Understanding Isaiah 9:5

Isaiah 9:5 [9:6] where it says “For unto us a child is born,”

This is one of the most widely known prophecies among Christians, and also one of their basises for believing the Messiah will be G-d (heaven forbid).

As with several verses, there is more than one way to understand this verse, and Christians are only aware of one of those ways, because – naturally – Christian translators choose the way which most strengthens mainstream Christian theology.

The non-Hebrew speaking Christian masses have no idea that the verse (and many other verses) can be understood in more than one way, and therefore they have a hard time understanding Jewish explanations of such passages. Instead, they simply presume Jews are making excuses and twisting the meaning of the verse. Well, that might be the case if the Bible were written in English and we were trying to re-interpret the English translation, but neither are the reality.

So the example I wanted to give you on Isaiah 9:5 [9:6] in connection to our last e-mail is the word “he shall be called.” “He shall be called” in Hebrew is only one word! “yeeqareh.” And “He shall call” is also one word “yiqra.” Now the word in this verse which is generally translated as “He shall be called” is spelled in a manner that can be read either as “yeeqareh” or “yiqra” — depending on the vowels used (Hebrew words are more or less vowel-less). The Mesoretic tradition has the vowels for “He shall call” (yiqra), but Christian translators chose to ignore the Mesoretic vowels (the ONLY vowel tradition that exists for the Bible) and presume that the word is “yeeqareh” (He shall be called). IF we ignore the sole vowel tradition for the Hebrew Bible, it is true that either reading is equally possible.

According to Mesoretic tradition the most logical reading would be:

Unto us a child is born, unto us a son has been given, and the Wonderful Councelor, the Mighty G-d, the Everlasting Father — HE SHALL CALL his name: “Prince of peace.”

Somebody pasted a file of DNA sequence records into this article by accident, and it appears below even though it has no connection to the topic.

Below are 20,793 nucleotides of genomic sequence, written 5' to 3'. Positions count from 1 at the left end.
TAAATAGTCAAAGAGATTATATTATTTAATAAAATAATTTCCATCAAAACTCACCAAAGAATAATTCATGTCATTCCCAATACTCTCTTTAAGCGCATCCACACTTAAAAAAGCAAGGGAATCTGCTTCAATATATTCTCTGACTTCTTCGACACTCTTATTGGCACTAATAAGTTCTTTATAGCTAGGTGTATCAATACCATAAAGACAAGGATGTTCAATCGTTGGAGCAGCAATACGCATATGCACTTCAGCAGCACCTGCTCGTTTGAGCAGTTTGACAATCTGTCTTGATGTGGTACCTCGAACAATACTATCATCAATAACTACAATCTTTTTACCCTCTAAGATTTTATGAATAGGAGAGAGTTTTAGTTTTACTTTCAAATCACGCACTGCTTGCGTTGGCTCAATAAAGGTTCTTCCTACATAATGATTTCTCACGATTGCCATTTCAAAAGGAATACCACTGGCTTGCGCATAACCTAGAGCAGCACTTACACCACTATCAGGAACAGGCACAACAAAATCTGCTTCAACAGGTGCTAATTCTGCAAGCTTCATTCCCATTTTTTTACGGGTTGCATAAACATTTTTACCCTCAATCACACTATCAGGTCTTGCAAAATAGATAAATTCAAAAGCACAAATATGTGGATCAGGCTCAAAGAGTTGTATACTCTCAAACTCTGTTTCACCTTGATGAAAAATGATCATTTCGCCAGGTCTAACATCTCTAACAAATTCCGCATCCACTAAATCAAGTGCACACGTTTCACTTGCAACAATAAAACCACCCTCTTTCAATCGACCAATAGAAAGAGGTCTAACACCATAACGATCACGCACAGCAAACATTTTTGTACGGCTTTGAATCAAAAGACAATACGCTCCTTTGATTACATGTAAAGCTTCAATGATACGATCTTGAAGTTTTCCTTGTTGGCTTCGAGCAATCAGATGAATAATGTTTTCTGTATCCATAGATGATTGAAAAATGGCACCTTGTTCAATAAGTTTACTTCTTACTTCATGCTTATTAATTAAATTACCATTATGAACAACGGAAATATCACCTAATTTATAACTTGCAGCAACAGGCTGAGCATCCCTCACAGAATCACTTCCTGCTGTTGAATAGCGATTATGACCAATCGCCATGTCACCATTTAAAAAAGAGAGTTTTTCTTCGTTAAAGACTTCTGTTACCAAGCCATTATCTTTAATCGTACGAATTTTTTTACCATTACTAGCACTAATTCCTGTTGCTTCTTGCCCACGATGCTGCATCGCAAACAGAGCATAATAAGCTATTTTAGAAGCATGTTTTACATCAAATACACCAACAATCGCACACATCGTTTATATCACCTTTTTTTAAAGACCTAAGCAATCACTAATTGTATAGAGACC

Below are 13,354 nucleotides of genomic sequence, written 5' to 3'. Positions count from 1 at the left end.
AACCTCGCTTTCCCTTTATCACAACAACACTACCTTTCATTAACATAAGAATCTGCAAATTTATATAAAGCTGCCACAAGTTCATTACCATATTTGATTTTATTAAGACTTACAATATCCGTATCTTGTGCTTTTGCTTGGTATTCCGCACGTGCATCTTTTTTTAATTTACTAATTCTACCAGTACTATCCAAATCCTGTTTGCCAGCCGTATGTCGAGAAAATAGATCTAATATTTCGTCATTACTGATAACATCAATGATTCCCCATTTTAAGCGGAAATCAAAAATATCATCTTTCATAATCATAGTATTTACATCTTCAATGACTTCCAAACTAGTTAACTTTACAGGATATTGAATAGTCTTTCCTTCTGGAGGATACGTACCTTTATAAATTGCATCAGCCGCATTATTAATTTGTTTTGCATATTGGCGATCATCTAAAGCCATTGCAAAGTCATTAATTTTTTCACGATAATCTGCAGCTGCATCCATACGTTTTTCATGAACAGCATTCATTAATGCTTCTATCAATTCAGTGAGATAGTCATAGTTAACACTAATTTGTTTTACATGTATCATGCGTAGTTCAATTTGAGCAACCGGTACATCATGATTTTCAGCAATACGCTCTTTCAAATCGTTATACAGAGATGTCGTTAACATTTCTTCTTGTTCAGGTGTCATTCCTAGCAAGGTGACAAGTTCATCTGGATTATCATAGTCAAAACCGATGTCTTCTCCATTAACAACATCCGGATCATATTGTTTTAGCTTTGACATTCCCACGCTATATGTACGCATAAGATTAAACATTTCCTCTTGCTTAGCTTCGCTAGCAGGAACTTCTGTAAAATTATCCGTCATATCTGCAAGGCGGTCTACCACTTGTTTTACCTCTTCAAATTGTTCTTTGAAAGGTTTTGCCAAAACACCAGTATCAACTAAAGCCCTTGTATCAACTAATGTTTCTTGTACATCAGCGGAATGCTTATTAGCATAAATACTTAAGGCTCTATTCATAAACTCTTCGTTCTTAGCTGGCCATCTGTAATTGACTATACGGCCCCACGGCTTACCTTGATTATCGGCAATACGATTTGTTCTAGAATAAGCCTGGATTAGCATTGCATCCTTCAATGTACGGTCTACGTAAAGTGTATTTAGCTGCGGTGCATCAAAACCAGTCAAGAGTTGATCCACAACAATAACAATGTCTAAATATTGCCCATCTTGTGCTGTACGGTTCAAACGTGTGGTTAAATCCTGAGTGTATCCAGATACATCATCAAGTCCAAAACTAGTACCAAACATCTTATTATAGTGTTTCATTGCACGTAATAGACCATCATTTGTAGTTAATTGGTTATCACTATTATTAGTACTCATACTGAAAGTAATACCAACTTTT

With time you will be able to fully understand this reading of the verse as opposed to the traditional reading of Christians if you stick with learning Hebrew. G-d will give you strength. I know that before I began learning Hebrew grammer and sentence structure I would have trouble accepting such a reading over what I grew up thinking was “the Bible” (ie: translations influenced by Christian theological bias).

Regarding this same verse, even if we use the Christian reading of the verse, there are still other ways to understand even the Christian reading that would show that “proof of Messiah’s god-hood” is not absolute. This is by means of the fact that many people, places, and things have G-d’s name attributed to them as a way of proclaiming G-d’s glory, without any intention whatsoever of implying that those people, places, or things are actually G-d Himself. For example, there is a man in Tanakh who’s name is “Yehu.” This name literally means “He is YAH.” There is an altar which was given the name “G-d of Israel,” and Jerusalem will in the future be called “YHWH our righteousness.”

Anyway, you didn’t ask for all this… but it is a prime example of how important knowledge of Hebrew grammer is when it comes to REAL knowledge of how the Bible can and can not be translated. The typical Christian translation flat out ignores the sole vowel marking tradition of the Hebrew Bible… without which the Bible can be made to read almost anything.

You know the prohibition against eating certain animal fats?

“You shall not consume internal fats [hhelev]…”?

Well, if you ignore the Mesoretic vowel tradition, you could create a prohibition against consuming MILKS of any kind:

“You shall not consume milk [hhalav].”


All the best!

Yosef E.


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